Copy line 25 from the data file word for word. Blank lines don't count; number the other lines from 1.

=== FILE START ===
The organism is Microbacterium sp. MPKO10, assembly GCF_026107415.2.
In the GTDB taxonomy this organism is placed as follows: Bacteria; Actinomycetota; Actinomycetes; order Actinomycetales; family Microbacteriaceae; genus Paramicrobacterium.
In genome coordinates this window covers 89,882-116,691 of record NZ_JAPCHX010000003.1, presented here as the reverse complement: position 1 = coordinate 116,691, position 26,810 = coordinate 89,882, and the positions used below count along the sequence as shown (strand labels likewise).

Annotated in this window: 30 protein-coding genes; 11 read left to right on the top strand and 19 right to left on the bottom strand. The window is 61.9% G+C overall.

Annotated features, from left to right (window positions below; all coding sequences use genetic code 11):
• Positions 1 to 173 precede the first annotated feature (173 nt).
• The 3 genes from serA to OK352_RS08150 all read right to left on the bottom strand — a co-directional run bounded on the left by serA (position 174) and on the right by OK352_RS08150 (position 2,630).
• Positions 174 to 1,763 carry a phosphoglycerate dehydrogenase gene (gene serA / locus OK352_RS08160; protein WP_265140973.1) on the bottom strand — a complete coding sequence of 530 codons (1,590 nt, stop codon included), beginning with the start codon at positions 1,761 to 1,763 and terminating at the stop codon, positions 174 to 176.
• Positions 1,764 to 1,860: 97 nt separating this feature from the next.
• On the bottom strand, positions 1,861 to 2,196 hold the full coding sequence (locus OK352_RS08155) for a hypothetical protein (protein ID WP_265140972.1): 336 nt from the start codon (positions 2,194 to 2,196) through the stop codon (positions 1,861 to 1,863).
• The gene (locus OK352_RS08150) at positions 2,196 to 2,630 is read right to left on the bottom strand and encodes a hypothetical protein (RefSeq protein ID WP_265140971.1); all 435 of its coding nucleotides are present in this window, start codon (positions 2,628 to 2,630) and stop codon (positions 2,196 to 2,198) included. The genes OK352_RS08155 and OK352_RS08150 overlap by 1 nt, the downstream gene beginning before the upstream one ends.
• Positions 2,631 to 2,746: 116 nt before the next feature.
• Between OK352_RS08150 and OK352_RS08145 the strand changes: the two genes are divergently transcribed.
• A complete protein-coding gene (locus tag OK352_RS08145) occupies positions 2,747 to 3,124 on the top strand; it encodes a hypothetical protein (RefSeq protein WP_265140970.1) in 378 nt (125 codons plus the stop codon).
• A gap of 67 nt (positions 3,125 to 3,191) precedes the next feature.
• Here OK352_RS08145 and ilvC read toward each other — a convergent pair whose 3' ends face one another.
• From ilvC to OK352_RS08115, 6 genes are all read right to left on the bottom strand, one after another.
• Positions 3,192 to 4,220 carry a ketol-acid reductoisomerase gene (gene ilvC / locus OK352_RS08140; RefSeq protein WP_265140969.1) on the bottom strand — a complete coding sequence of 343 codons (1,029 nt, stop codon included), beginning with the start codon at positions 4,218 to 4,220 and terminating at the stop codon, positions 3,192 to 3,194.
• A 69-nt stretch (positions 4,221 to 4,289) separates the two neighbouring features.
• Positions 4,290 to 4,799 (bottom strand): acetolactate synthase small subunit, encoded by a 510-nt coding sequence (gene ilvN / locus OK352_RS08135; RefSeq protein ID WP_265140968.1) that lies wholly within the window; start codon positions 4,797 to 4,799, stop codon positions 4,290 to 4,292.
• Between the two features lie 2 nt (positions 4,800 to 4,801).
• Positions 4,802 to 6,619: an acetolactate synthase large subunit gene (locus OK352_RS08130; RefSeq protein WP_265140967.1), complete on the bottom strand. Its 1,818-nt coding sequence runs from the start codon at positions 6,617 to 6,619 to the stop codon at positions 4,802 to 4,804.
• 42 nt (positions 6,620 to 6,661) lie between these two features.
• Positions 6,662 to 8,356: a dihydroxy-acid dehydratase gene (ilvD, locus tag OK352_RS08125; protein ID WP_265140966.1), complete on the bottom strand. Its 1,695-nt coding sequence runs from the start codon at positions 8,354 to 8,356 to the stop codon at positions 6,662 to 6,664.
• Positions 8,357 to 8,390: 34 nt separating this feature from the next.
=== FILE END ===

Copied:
• Positions 8,357 to 8,390: 34 nt separating this feature from the next.